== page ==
McCarthy area offers tempting mix of history, adventure

McCARTHY — Two rusty baggage wagons sit at one end of a narrow steel bridge connecting people to the tiny town of McCarthy and the Kennecott Mines National Historical Landmark. Only foot traffic is permitted, which means my family and I have to strategically load our packs, hiking boots and a small cooler so nothing slides off during the five-minute roll to the other side.

A cluster of tourists watch curiously as my son grabs the handle and starts across the bridge, pausing only to look beneath his feet at the rushing, silty water of Kennicott River before proceeding to the small shelter where a van from Kennicott Glacier Lodge arrives to pick us up. Seemingly, we've crossed an isthmus between modern-day Alaska and a bygone age on our way to four days of historical wandering. Already, we're feeling the zing of adventure.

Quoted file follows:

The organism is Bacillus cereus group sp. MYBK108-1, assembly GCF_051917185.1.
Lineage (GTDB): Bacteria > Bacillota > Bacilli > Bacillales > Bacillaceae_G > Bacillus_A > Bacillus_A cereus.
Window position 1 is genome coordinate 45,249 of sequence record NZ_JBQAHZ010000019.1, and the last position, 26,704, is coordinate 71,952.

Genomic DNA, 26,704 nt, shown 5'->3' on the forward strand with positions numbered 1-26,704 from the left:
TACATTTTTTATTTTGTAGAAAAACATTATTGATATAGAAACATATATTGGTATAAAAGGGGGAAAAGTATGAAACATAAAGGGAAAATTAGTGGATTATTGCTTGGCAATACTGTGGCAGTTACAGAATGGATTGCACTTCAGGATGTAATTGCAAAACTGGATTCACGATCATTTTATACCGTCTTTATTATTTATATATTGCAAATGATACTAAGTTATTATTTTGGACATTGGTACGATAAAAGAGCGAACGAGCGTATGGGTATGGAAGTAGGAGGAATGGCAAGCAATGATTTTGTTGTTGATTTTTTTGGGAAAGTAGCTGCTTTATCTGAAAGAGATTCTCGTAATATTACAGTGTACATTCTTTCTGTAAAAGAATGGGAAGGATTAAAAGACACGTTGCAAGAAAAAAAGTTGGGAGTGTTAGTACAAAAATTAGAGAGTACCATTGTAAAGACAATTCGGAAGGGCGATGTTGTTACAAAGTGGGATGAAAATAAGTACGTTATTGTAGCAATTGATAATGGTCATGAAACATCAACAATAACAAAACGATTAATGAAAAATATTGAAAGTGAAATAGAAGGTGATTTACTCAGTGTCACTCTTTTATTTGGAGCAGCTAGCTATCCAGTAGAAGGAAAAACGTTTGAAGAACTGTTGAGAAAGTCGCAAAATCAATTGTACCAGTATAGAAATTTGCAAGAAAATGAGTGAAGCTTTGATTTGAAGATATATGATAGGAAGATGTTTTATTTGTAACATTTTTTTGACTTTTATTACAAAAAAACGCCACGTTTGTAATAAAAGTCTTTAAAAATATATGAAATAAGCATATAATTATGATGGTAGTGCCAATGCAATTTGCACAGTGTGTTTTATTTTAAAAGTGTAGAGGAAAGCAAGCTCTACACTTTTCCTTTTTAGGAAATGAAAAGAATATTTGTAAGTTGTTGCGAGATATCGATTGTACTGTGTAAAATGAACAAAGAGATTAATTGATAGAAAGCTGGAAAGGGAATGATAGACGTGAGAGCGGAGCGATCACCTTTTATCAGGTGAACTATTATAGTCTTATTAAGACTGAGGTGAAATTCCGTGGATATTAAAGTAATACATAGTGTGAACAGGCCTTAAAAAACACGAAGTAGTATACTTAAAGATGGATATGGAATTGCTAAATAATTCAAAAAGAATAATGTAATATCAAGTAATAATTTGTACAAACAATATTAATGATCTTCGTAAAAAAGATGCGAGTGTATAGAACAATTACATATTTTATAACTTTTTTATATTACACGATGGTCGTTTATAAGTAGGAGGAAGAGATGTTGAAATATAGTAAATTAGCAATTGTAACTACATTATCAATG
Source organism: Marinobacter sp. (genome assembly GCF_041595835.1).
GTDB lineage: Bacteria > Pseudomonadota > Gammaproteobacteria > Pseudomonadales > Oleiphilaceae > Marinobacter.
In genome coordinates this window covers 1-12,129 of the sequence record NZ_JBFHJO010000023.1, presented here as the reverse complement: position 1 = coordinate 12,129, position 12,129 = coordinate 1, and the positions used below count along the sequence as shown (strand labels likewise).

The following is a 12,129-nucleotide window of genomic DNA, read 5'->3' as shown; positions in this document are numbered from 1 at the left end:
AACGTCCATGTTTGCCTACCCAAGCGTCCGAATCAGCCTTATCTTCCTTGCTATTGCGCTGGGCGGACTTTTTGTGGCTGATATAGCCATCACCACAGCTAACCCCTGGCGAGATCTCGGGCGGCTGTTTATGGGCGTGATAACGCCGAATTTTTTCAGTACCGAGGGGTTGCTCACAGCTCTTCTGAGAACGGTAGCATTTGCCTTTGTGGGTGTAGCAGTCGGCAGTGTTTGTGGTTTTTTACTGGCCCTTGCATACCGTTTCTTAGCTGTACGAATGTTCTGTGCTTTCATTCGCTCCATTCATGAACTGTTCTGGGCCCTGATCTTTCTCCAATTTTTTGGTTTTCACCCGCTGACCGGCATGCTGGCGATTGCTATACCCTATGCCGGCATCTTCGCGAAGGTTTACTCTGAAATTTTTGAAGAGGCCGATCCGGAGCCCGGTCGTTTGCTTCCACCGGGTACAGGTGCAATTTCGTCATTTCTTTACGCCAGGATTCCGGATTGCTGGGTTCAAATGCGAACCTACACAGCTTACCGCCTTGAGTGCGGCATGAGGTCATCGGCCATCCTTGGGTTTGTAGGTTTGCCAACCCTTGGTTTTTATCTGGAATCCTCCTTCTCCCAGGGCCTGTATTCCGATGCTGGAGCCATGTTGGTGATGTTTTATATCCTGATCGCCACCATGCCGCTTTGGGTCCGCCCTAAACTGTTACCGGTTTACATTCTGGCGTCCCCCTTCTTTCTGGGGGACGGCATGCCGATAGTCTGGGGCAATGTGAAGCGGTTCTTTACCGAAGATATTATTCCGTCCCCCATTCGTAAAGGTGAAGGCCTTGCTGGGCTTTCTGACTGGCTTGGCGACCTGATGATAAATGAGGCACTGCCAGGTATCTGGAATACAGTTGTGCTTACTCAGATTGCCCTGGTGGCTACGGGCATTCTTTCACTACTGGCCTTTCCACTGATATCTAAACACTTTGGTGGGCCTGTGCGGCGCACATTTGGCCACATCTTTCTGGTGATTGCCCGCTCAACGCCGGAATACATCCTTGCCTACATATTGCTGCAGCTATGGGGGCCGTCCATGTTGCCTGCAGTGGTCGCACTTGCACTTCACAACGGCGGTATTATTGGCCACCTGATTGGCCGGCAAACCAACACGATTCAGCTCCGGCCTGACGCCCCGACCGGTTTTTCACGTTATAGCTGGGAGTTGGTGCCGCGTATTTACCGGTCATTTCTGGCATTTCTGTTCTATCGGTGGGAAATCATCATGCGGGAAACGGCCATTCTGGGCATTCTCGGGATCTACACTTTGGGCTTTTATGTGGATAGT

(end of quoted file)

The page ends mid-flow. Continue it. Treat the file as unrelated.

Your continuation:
That's what a trip to McCarthy and Kennecott will do — transform a perfectly average family into curious explorers ready to investigate a segment of America's largest national park and the community nearest its heart.

Visiting with kids

A few weeks ago I wrote about the drive to McCarthy and Kennecott via the McCarthy Road, a mostly-dirt affair with a reputation as rugged as its surface. For many, that's the tough part, navigating a remote passage with no services to speak of, kids in tow. Once you park and cross the bridge, however, the fun can begin, and every time we visit I chide myself for not staying longer.

It's not the abundance of kid-centric activities that make the area so enjoyable. Rather, time spent in and around the tiny, funky town of McCarthy and the Kennecott Mines National Historical Landmark means touching the remains of history within our 21st-century lives.

Kids who visit are party to a no-frills way of thinking from the second they cross the footbridge toward McCarthy to tour the Kennecott mill town site, home to around 500 people during its heyday as a productive copper ore source between 1911 and 1937.

From hiking trails that lead to abandoned mines to crunching one's way across Root Glacier for a bit of ice climbing, this area is flush with activity, most of it accessible to families with children of all ages.


Where to stay